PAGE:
Manchester trio’s second set captures their key elements in full colour.
Noel Gardner 2013
While still a fair distance from the shores of the oxymoronic "indie mainstream", and by no means crafting uniform, easily accessible rock nuggets, the Mazes of 2013 have certainly tidied themselves up compared to their earliest ventures three or so years ago.
Debuting in 2009 with a 7” single on Sex Is Disgusting Records – an almost self-parodying name for a bedroom indie label – a flurry of similar releases followed, generally suggesting a love for winsome melody but obstinate in their lo-fi production values and general lack of preciousness.
Signing to the larger indie FatCat for 2011 debut album A Thousand Heys served them well. It seemed to encourage them to focus their passions and abilities – for semi-garagey jangle-pop, hazy post-punk and blissful periods of repetition – with a long-player in mind.
Ores & Minerals, its follow-up, is arguably less direct, but more fully realised, and likely more enduring. The decision to produce it themselves may have been as much about finances as control, but they’ve captured their key elements in full colour.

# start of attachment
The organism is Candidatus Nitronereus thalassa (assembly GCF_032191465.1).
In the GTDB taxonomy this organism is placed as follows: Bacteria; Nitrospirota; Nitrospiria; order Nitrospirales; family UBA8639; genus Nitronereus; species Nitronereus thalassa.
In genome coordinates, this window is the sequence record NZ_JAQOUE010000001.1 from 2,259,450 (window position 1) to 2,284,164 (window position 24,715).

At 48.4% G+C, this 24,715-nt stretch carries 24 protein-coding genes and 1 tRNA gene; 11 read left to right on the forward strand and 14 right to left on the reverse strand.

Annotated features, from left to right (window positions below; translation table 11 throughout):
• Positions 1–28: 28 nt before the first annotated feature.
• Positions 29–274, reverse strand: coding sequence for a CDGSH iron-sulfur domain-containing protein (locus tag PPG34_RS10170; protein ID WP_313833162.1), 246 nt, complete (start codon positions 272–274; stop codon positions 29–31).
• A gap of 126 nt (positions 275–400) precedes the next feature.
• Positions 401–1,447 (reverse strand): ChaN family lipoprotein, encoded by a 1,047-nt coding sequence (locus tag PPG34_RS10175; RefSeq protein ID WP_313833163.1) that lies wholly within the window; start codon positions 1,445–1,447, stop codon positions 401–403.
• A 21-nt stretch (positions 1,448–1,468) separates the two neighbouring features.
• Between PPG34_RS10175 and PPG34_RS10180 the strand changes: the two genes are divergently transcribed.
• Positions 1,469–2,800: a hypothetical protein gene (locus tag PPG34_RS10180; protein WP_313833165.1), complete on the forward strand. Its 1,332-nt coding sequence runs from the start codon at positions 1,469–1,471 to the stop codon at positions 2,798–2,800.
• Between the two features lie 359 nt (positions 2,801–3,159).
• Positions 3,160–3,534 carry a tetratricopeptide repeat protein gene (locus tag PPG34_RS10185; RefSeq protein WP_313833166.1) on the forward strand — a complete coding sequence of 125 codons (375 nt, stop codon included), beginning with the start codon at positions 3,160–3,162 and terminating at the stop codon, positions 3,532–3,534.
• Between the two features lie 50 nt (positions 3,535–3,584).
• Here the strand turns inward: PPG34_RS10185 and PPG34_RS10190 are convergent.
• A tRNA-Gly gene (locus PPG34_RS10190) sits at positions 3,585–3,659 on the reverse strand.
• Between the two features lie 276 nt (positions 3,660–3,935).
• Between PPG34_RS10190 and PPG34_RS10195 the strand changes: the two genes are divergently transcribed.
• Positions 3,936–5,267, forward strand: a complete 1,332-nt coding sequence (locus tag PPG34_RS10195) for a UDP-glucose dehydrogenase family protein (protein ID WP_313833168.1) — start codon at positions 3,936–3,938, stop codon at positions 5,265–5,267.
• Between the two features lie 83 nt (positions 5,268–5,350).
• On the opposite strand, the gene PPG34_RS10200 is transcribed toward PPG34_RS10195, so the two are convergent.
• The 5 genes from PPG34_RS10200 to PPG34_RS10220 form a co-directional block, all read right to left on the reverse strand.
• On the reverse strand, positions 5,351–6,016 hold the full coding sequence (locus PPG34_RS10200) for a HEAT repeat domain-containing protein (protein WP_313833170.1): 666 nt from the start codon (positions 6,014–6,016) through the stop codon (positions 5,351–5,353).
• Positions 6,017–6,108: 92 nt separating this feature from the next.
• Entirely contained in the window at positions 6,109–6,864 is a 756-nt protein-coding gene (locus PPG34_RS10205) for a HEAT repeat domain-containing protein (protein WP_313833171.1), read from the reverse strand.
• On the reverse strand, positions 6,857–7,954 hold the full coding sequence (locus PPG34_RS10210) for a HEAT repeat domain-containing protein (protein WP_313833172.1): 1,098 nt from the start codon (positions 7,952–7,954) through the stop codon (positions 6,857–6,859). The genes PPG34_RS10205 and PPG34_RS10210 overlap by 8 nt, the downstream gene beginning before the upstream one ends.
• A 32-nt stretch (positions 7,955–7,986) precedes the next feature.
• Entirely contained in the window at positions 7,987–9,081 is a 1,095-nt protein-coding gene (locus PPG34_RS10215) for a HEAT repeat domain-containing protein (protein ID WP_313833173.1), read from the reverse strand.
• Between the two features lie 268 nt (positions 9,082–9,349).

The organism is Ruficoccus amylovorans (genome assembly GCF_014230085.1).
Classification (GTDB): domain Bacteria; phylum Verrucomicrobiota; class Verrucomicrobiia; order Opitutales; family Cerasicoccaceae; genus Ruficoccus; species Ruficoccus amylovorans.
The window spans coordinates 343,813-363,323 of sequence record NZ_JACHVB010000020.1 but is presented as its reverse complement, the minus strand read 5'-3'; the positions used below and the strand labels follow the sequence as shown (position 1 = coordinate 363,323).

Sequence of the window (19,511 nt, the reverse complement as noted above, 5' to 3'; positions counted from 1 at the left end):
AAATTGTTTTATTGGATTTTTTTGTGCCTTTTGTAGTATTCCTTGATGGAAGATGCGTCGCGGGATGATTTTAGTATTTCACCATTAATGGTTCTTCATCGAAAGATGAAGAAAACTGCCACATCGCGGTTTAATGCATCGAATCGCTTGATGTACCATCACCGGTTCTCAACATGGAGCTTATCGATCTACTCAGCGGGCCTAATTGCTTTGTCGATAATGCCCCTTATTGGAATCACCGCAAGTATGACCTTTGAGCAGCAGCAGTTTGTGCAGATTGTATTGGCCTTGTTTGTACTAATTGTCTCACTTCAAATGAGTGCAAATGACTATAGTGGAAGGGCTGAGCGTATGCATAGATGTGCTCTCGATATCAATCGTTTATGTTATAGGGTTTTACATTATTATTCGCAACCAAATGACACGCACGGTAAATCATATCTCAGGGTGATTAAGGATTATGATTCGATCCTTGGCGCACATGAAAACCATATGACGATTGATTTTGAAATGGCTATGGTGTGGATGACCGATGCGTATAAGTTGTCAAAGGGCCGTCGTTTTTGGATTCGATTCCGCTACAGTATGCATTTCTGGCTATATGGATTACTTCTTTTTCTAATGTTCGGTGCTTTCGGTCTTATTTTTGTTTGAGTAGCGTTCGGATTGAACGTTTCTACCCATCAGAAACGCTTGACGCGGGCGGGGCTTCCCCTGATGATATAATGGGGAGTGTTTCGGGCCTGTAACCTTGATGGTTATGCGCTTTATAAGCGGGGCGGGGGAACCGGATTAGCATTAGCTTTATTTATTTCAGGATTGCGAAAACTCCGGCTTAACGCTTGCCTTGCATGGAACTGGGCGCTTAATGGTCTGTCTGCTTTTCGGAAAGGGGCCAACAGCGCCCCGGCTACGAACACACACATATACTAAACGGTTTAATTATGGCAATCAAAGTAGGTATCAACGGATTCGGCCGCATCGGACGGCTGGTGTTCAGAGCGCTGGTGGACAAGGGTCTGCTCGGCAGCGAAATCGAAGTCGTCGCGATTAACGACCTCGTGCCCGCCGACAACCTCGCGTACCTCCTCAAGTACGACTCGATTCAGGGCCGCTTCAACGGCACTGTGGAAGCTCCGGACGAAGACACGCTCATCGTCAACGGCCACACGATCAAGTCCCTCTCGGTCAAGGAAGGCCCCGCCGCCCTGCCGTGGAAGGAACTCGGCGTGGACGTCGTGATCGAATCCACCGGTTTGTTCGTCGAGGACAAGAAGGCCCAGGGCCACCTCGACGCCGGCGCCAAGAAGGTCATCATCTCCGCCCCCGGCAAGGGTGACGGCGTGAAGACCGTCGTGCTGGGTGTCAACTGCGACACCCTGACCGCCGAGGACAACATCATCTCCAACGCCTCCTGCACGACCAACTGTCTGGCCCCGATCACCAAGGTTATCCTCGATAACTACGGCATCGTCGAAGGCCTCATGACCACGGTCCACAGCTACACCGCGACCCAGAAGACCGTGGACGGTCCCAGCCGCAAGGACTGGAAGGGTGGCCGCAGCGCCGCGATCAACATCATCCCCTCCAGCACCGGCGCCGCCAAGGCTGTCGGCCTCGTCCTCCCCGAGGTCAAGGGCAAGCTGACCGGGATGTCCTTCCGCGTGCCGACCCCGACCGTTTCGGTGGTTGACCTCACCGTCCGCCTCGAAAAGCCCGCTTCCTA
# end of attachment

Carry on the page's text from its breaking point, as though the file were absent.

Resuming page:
The exacting chime of Jack Cooper’s guitar drives songs like seven-minute opener Bodies, Skulking and the title track – three examples of their Krautrock influence, echoing Neu! or La Dusseldorf but feeding them through an indie-scuzz filter.
Like most of the bands suggested as Mazes’ influences in the past – Guided by Voices, Pavement, New Zealand indie cultists The Clean – the trio’s love of legit oldies-bin rock seems genuine. Dan Higgs Particle’s title is a dubious pun hailing the former frontman of US rock eccentrics Lungfish, and bears a loose resemblance thanks to its gnarly, scrawly guitars.
Although these terms are relative, the midsection of Ores & Minerals is probably most suggestive of indie orthodoxy. Afforded a re-recording, Sucker Punched and Delancey Essex could have held their own in a mid-90s indie arena that made successes of, say, Teenage Fanclub.
A couple of concessions to boombox-recorded obscurantism (gloopy instrumental Significant Bullet; detuned piano’n’field recording non-extravaganza Leominster) serve to confirm that Mazes aren’t eyeing a commercial breakthrough too hungrily yet. There remains plenty to love about this second album, though.